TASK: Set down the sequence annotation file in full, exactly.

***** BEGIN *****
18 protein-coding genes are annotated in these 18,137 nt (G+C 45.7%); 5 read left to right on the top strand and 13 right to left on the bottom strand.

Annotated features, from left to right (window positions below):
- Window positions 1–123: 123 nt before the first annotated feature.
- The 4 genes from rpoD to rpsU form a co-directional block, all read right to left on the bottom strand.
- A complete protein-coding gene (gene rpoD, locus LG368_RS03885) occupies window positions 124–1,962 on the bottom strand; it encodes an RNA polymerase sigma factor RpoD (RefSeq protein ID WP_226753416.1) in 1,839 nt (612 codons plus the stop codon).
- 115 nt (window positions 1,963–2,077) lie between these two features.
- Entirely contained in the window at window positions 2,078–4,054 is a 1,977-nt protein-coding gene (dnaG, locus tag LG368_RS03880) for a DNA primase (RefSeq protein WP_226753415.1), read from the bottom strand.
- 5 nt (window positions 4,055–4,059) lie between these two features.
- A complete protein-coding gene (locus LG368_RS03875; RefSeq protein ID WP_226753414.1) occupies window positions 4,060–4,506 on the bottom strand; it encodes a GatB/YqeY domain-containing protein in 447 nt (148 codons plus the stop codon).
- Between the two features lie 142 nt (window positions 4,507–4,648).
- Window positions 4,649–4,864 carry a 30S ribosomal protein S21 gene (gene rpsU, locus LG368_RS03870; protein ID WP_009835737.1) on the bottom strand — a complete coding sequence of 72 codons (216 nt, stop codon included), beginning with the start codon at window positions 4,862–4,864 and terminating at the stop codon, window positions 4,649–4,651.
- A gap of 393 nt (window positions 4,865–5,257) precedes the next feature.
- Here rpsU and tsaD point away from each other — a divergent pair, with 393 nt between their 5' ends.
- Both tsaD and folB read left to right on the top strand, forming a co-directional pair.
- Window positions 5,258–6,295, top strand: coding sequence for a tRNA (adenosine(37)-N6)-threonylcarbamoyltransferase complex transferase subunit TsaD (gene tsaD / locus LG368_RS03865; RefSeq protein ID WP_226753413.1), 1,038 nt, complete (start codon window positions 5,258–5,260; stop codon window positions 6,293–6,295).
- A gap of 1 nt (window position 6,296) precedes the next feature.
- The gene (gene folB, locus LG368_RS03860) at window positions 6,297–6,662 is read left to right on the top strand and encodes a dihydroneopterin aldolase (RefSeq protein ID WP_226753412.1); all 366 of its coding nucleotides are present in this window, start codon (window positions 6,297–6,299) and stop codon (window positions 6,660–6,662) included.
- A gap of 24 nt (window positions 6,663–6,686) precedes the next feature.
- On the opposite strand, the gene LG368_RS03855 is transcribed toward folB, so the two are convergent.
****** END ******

18 protein-coding genes are annotated in these 18,137 nt (G+C 45.7%); 5 read left to right on the top strand and 13 right to left on the bottom strand.

Annotated features, from left to right (window positions below):
- Window positions 1–123: 123 nt before the first annotated feature.
- The 4 genes from rpoD to rpsU form a co-directional block, all read right to left on the bottom strand.
- A complete protein-coding gene (gene rpoD, locus LG368_RS03885) occupies window positions 124–1,962 on the bottom strand; it encodes an RNA polymerase sigma factor RpoD (RefSeq protein ID WP_226753416.1) in 1,839 nt (612 codons plus the stop codon).
- 115 nt (window positions 1,963–2,077) lie between these two features.
- Entirely contained in the window at window positions 2,078–4,054 is a 1,977-nt protein-coding gene (dnaG, locus tag LG368_RS03880) for a DNA primase (RefSeq protein WP_226753415.1), read from the bottom strand.
- 5 nt (window positions 4,055–4,059) lie between these two features.
- A complete protein-coding gene (locus LG368_RS03875; RefSeq protein ID WP_226753414.1) occupies window positions 4,060–4,506 on the bottom strand; it encodes a GatB/YqeY domain-containing protein in 447 nt (148 codons plus the stop codon).
- Between the two features lie 142 nt (window positions 4,507–4,648).
- Window positions 4,649–4,864 carry a 30S ribosomal protein S21 gene (gene rpsU, locus LG368_RS03870; protein ID WP_009835737.1) on the bottom strand — a complete coding sequence of 72 codons (216 nt, stop codon included), beginning with the start codon at window positions 4,862–4,864 and terminating at the stop codon, window positions 4,649–4,651.
- A gap of 393 nt (window positions 4,865–5,257) precedes the next feature.
- Here rpsU and tsaD point away from each other — a divergent pair, with 393 nt between their 5' ends.
- Both tsaD and folB read left to right on the top strand, forming a co-directional pair.
- Window positions 5,258–6,295, top strand: coding sequence for a tRNA (adenosine(37)-N6)-threonylcarbamoyltransferase complex transferase subunit TsaD (gene tsaD / locus LG368_RS03865; RefSeq protein ID WP_226753413.1), 1,038 nt, complete (start codon window positions 5,258–5,260; stop codon window positions 6,293–6,295).
- A gap of 1 nt (window position 6,296) precedes the next feature.
- The gene (gene folB, locus LG368_RS03860) at window positions 6,297–6,662 is read left to right on the top strand and encodes a dihydroneopterin aldolase (RefSeq protein ID WP_226753412.1); all 366 of its coding nucleotides are present in this window, start codon (window positions 6,297–6,299) and stop codon (window positions 6,660–6,662) included.
- A gap of 24 nt (window positions 6,663–6,686) precedes the next feature.
- On the opposite strand, the gene LG368_RS03855 is transcribed toward folB, so the two are convergent.